Many have dreamed of keeping a horse when they were younger, and some of the lucky ones actually got to fulfill that dream.
Well, you’re all grown up now, and you still want a horse — but you have no idea how to take care of one.
The truth is horses require a tremendous amount of care and knowledge so they can survive and thrive. So here are 5 factors to consider if you want a horse.
The first thing to consider? Your finances. A horse is not financially self-sustaining — you’ll be providing most, if not all, of the feed and care.
And it’s not just about the initial cost of buying your horse. We’re talking long term here.
A horse needs:
- Boarding for when you’re away
Then there are the vet bills, and with a horse, you’ll see your veterinarian regularly.
Every horse is an individual. Age, activity level, health condition and external factors such as weather and space are all going to alter the type and amount of feed you buy for your horse.
Some people are surprised to learn that horses probably won’t consume enough grass to support themselves entirely. This applies even if those people have a field roughly the size of Iowa.
Horses are master grazers — your field eventually will get chopped down by those teeth and need time to recover. So yes, you’ll have to provide other sources of food. Grains, hay, protein, salt — all are required to create a well-balanced diet and a happy horse.
Please don’t buy a horse and keep them in your backyard, unless you happen to have a huge lot. The general consensus is that you should have around 1 acre of space for your horse to move around and get some exercise.
Horses need exercise and playtime. Also, give yours plenty of shelter so they’ll have somewhere to go on hot or windy days.
Horse brushes are absolutely essentially for helping maintain your horse’s coat. And brushing your horse can make for great bonding time.
Another thing to keep on hand? Hoof picks. Horses’ hooves are great hiding places for bacteria-laden mud or manure and sharp rocks, so you’ll need to keep their feet clean and free from infection by using a hoof pick.
Your horse will also need usually a few blankets. Make sure to get ones that are waterproof and well fitting. Your horse has a coat, and it even gets thicker in the winter, just as a dog’s coat does. But it’s not sufficient to keep out the elements entirely.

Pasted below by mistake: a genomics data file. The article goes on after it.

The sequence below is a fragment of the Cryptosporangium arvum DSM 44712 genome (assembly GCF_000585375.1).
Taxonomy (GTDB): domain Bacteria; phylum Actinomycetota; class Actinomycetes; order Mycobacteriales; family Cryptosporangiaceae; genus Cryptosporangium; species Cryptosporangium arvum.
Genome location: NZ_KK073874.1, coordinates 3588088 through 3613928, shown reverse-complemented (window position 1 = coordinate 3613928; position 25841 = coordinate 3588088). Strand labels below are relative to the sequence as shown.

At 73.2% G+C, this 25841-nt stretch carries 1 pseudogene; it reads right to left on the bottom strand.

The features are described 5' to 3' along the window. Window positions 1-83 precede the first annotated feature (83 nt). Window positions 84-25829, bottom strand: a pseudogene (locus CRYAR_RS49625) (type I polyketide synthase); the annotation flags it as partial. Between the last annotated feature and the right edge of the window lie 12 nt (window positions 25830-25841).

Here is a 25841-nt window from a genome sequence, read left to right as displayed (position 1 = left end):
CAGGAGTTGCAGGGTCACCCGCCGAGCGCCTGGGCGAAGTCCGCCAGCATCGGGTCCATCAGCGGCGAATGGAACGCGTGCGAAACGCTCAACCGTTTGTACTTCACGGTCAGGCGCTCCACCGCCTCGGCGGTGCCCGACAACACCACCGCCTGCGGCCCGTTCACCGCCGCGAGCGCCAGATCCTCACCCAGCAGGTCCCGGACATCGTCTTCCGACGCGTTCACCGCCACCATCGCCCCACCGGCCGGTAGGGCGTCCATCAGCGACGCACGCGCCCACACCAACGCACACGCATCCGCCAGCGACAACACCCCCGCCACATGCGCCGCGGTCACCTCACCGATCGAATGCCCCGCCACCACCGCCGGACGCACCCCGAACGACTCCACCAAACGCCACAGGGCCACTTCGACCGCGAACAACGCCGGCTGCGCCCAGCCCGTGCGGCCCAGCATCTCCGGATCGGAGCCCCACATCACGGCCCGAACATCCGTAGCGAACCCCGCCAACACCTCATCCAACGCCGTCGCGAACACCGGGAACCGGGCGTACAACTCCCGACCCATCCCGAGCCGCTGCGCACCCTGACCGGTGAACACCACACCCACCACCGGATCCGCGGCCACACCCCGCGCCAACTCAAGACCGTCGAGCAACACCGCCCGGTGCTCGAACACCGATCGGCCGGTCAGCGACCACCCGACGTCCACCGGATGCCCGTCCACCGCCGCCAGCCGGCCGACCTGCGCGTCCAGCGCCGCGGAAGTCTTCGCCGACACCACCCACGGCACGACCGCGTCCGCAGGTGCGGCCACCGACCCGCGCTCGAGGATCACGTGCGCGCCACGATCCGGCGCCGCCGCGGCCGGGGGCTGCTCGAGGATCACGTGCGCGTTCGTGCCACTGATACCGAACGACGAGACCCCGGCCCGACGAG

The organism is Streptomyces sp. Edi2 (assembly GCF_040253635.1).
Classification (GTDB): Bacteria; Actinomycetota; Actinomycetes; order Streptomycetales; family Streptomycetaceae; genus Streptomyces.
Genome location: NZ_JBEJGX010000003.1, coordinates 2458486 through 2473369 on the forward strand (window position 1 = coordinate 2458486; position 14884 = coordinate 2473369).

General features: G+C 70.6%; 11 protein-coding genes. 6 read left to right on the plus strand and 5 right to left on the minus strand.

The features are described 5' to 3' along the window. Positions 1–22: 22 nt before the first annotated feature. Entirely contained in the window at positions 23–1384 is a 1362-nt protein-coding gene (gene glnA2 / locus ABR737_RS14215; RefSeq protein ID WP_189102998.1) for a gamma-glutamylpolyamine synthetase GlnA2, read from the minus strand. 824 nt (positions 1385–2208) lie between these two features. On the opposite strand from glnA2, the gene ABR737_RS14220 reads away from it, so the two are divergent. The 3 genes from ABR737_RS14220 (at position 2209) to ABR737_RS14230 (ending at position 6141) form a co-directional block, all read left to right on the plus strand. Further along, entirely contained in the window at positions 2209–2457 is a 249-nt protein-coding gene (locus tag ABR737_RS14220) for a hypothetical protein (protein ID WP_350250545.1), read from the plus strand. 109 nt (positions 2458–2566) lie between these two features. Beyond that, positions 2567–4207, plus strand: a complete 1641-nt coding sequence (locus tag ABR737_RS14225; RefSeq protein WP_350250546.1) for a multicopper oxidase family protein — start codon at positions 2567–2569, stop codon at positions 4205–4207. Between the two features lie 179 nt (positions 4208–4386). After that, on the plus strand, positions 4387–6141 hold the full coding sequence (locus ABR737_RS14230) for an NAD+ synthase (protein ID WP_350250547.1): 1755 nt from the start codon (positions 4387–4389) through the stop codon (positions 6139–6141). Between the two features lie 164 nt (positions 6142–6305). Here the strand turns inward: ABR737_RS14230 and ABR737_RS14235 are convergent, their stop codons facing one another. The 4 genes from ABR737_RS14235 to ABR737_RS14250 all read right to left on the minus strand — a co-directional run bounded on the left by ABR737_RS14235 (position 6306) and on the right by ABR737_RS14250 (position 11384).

Just like people, horses get lonely. Make sure your horse has a companion animal to spend their time with.
This can be a goat or other barn animal, but another horse is best. So really, you’re looking at double those costs mentioned above so you can provide the best environment for your horse.
Make sure you’re really ready to make that commitment to these animals before bringing your horses home.
This video includes several useful tips on how to keep your horse happy:
Adopting an Abused Horse
Rescuing any animal is a wonderful and humane thing to do, but only if you can provide the life that they need to thrive. Horses are a lot of work — high-maintenance, you might say — and an abused horse is even more so.
Beyond asking your chosen adoption facility pertinent questions about the horse’s background, consider the extra care your abused horse will need to fully recover.
Many abused horses will suffer from various deficiencies in their overall health and may need medication for some time to restore well-being. Talk with your veterinarian when determining what your horse will need.
For example, if a horse needs deworming, you’ll need to get medication. Depending on the infestation’s severity, you may need to take it in stages — and your veterinarian can tell you exactly what to do (or even do it for you).
Or perhaps your horse is physically weak from starvation. They may need to take exercise slowly and build back up to full strength.
The nature of the abuse will help you determine the level to which a horse may “bounce back.” Passive abuse, such as neglect, teaches a horse hardship and misery, but it may be a faster return to trusting humans simply because the horse hasn’t learned to fear their handler.
In aggressive abuse, though, where the animal was physically harmed, a horse will have learned that people are untrustworthy, and it will take a good deal of time, patience and care to teach your horse that not all people are jerks.
In time, your patience will be rewarded and your horse will come to know, trust and love you for rescuing them.
General Advice for Bringing a Horse Home
Here are some ways to prepare yourself for what the future holds before you bring a horse home:
- Spend some time in a stable to spend sometime around horses and get to know these creatures safely.
- Meet with your chosen large animal vet so they can give you an outline of some of the medical expenses and overall care your horse will need.
- Read everything you can about horses.
- Talk with local horse caretakers to find out how they deal with the climate and some of the challenges they face.
Ready to make the commitment to care for one or more of these amazing animals? Great! Then go shop for all the things your new friend — or friends — will need.
And don’t forget the shovel.